IWA-Sport is committed to ensuring the safety of children, young people and adults involved in our services. In Para Powerlifting, Aileen Buckley is the Safeguarding Officer and spoke with IWA-Sport about her role for Women in Sport Wednesday.

Tell us about yourself

My name is Aileen Buckley and I’m the current Safeguarding Officer and Team Manager for Irish Para Powerlifting. I have been a volunteer with IWA-Sport for over 10 years. I have been involved with the Kingdom Wheelblasters in Kerry since they were founded, before moving into Para Powerlifting.

How did you become a safeguarding officer?

I have volunteered with IWA-Sport for over 10 years in various roles, mostly in the multi-sport and wheelchair basketball section. Through this I was very aware of the importance of the safeguarding role. I became involved with Para Powerlifting over 2 and a half years ago and when I was asked to be Safeguarding Officer I was only too delighted to accept.

What support does a Safeguarding Officer need from fellow volunteers?

I suppose the most important thing is that the volunteers are aware that safeguarding is everyone’s responsibility, we all play a role in ensuring that safeguarding is a priority within the sport.

What has working with young adults and people with disabilities taught you about yourself?

Lots, most importantly resilience, they all have it in abundance! I feel very lucky to work with such a great group.

Why is safeguarding everybody’s responsibility?

The safety and welfare of children is everyone’s responsibility. Everyone should have a zero-tolerance approach to any form of abuse. The duty to report safeguarding concerns lies with the person who has the concern, the reporting of the particular concern should be done without delay.

Head Coach Roy Guerin and Safeguarding Officer and Team Manager, Aileen Buckley look on as Irish Para Powerlifters train

What opportunities have you gained from being a safeguarding officer via IWA-Sport?

I have gotten to travel to various international competitions with the team, which is an absolute honour every time. Also and more importantly, as the section is relatively small (but growing!) I have built up a good relationship with all the team, they are a great bunch!

What three pieces of advice can you give to others to practice good safeguarding?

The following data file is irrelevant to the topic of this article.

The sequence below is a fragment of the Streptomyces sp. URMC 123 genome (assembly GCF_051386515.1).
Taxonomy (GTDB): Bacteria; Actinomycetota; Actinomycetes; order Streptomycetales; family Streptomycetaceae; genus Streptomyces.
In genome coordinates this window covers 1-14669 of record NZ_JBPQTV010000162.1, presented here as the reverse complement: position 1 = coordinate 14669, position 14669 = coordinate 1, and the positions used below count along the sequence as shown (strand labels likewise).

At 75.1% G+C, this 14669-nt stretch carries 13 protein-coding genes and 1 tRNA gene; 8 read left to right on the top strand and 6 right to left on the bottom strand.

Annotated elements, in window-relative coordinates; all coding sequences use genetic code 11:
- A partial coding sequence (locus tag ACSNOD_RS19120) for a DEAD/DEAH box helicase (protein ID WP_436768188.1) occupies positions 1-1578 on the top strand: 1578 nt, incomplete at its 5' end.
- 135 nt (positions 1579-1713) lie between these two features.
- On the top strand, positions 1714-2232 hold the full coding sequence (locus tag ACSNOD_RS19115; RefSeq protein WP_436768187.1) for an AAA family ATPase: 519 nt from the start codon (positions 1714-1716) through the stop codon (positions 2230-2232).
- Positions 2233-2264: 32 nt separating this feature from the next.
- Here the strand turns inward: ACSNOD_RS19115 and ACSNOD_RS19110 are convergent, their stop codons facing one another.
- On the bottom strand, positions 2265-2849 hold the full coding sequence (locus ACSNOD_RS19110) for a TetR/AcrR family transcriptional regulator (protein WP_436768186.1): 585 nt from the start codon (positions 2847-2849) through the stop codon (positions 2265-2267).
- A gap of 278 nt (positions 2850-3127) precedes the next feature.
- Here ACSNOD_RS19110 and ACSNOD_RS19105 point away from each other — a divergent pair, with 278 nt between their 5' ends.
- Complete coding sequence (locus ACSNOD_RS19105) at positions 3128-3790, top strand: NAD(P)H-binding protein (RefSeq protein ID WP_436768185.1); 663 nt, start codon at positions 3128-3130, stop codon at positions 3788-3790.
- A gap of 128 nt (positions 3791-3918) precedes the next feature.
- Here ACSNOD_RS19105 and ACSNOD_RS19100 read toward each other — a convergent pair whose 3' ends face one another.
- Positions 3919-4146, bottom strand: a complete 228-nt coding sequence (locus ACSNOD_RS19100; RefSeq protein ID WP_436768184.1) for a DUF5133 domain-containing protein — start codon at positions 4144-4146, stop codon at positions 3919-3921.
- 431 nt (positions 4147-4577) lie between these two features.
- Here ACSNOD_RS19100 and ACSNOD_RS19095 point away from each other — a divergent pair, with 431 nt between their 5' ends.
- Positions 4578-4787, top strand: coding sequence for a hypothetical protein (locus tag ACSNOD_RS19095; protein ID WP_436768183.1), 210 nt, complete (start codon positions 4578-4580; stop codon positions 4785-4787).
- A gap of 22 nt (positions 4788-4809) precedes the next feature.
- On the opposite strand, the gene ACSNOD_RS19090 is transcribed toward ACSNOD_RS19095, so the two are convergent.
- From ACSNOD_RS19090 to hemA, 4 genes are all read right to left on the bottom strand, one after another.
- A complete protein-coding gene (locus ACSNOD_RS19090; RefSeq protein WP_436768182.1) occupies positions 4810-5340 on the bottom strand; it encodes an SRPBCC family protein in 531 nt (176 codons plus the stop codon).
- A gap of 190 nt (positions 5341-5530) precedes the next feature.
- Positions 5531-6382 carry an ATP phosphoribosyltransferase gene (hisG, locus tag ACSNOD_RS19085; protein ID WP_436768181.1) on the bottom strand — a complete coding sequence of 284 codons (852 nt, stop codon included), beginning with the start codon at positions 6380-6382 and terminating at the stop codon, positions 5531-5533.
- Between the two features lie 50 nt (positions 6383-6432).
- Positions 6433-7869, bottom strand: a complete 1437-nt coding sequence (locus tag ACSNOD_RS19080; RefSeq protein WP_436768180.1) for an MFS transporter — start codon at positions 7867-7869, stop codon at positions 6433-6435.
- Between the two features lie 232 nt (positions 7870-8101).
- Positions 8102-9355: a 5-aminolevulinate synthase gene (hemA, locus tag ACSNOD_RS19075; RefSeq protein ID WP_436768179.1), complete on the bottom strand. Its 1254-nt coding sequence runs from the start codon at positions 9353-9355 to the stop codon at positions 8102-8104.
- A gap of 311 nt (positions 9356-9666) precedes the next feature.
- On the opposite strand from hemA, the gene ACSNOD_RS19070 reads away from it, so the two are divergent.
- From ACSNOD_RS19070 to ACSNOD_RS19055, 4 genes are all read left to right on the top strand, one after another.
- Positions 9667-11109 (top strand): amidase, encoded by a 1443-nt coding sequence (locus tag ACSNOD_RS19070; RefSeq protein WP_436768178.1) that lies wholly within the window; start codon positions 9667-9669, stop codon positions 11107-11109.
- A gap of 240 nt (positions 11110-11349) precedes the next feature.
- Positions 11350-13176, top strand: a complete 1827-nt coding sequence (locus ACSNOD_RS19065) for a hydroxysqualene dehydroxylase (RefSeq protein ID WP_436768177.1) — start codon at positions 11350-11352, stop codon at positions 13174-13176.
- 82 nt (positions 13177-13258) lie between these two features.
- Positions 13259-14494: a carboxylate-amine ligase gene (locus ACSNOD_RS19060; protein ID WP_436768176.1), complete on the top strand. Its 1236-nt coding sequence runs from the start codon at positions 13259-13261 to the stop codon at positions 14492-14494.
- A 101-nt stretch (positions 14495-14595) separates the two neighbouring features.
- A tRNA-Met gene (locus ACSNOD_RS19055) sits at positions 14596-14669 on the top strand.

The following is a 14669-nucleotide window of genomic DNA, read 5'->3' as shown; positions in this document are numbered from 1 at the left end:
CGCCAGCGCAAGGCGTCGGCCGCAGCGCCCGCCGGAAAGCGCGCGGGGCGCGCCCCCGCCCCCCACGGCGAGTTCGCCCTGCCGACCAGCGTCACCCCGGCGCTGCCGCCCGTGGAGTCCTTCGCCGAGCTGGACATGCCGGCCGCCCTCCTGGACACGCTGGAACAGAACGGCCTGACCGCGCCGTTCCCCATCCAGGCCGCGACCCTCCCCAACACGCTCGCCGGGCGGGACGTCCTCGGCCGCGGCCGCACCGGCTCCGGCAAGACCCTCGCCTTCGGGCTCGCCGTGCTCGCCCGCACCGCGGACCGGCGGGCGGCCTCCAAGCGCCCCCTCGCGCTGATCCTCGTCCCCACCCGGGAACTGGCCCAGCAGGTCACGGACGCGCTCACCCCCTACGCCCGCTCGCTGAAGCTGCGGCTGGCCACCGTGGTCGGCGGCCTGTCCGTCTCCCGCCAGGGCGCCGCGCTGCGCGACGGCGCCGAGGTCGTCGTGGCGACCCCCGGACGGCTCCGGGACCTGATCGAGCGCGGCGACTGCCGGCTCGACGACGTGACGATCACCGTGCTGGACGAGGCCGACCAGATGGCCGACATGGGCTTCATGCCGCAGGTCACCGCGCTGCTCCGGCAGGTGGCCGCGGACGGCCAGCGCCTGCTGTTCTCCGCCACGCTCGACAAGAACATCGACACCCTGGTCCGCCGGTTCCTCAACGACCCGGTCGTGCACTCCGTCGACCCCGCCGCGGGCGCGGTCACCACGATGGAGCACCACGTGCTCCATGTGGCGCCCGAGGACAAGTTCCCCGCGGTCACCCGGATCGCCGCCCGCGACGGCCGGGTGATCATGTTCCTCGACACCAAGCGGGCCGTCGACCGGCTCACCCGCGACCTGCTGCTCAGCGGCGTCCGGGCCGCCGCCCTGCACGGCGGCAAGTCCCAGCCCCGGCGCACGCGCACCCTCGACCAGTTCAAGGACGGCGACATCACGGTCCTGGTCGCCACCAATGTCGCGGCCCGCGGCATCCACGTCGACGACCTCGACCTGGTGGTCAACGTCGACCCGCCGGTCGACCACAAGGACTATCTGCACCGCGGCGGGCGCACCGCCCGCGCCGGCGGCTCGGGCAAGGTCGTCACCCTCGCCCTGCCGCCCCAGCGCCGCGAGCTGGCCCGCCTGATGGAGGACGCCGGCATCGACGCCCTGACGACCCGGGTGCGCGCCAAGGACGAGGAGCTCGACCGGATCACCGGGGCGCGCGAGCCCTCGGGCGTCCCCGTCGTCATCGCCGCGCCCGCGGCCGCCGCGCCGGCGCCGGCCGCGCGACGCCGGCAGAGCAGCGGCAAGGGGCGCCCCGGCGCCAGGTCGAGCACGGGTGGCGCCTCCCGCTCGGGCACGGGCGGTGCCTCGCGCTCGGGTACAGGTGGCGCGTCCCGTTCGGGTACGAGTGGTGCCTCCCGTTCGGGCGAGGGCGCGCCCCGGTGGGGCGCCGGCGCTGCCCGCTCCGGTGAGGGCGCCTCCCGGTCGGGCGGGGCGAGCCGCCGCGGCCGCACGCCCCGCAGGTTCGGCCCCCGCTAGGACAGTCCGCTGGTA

1. Ensure policies are reviewed on a regular basis
  2. Volunteers are up to date with vetting etc.
  3. All athletes and volunteers are familiar with the safeguarding statement

Can you tell us what sort of challenges you could face as a safeguarding officer?

I have been very lucky so far that any challenges have been few and far between. Without repeating myself, the main challenge that could be faced is people not understanding/realising that safeguarding is everyone’s responsibility.

Are there differences in preparing as a safeguarding officer when attending a home competition, compared to an international competition?

Yes, when travelling to an international competition there is an element of the unknown. However, with lots of planning beforehand, policies & procedures up to date etc., travelling internationally has always run very smoothly.

How important is it to have female safeguarding officers in sport?

In my opinion having a female safeguarding officer in sport is important for promoting a safe, inclusive, and supportive environment for female athletes. It helps ensure that all athletes feel heard, respected, and protected, which is fundamental for their well-being and performance.

Next for the Irish Para Powerlifting squad is the Para Powerlifting World Cup from June 20th to June 26th in Tbilisi, Georgia.

Learn more about Para Powerlifting and how to get involved here.

Safeguarding in Sport

Safeguarding in Sport

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